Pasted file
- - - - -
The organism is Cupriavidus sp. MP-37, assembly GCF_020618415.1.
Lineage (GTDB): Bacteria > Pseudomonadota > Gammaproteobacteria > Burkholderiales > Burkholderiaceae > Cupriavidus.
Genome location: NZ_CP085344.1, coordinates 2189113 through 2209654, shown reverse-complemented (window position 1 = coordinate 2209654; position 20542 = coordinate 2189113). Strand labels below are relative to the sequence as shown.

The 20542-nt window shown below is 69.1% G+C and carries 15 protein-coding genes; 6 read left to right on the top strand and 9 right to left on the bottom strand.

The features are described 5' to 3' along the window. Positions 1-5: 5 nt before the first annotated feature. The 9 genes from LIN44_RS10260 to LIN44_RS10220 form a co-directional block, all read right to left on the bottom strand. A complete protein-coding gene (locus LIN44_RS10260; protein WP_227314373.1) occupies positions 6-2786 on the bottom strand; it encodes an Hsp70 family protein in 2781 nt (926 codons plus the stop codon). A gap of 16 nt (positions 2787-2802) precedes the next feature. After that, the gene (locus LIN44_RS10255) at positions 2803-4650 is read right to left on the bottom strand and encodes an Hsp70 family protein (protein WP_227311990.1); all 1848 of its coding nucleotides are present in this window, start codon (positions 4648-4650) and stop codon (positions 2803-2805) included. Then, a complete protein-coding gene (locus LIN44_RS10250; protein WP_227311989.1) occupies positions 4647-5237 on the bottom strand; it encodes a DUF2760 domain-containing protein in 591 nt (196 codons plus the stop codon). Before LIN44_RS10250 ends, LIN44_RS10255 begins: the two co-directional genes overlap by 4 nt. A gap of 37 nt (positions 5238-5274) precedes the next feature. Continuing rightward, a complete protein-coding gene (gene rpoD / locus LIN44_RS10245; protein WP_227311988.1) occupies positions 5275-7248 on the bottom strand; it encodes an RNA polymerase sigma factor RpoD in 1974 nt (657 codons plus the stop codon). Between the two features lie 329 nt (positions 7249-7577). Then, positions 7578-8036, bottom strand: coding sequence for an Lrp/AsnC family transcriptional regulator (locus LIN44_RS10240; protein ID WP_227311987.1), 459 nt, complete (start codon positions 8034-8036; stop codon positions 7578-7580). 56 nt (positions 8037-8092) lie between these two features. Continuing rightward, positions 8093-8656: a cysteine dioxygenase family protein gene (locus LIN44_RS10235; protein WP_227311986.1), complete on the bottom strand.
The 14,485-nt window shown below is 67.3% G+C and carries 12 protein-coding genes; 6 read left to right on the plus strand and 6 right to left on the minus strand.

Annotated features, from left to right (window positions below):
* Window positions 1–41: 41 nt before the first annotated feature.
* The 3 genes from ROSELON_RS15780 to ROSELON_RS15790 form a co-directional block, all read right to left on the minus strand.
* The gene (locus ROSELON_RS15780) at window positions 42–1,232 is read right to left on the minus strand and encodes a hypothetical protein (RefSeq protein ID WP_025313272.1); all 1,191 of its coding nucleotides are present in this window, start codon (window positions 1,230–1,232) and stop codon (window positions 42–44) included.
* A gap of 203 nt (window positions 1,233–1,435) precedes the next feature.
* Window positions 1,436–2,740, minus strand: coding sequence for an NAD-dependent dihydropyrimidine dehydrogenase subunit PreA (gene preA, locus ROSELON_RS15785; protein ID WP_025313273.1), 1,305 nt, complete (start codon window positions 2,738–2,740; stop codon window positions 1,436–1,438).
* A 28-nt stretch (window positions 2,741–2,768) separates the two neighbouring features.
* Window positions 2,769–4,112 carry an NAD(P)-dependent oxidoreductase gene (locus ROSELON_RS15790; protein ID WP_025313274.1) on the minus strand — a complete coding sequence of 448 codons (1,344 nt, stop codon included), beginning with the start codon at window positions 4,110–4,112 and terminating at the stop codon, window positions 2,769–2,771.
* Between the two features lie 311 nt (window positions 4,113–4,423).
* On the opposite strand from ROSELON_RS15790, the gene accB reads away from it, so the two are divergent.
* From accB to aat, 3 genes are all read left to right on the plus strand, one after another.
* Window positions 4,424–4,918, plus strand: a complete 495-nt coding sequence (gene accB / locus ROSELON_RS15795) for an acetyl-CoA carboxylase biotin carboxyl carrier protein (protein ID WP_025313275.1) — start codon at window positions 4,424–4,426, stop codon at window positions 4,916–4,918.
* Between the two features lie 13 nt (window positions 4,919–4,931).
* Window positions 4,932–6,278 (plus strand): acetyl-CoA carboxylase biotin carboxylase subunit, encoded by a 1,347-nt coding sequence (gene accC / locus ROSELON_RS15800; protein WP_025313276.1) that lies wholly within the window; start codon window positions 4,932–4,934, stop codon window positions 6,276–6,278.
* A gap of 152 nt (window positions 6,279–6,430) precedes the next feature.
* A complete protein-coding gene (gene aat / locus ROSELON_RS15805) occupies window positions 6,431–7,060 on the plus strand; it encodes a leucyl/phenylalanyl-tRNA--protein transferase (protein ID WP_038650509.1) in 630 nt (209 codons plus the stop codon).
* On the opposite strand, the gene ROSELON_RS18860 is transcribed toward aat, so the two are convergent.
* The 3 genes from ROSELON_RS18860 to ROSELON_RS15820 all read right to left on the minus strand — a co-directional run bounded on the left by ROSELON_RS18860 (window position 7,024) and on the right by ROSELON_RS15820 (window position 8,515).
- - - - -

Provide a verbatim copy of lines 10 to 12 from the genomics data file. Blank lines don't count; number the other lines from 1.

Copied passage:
* The gene (locus ROSELON_RS15780) at window positions 42–1,232 is read right to left on the minus strand and encodes a hypothetical protein (RefSeq protein ID WP_025313272.1); all 1,191 of its coding nucleotides are present in this window, start codon (window positions 1,230–1,232) and stop codon (window positions 42–44) included.
* A gap of 203 nt (window positions 1,233–1,435) precedes the next feature.
* Window positions 1,436–2,740, minus strand: coding sequence for an NAD-dependent dihydropyrimidine dehydrogenase subunit PreA (gene preA, locus ROSELON_RS15785; protein ID WP_025313273.1), 1,305 nt, complete (start codon window positions 2,738–2,740; stop codon window positions 1,436–1,438).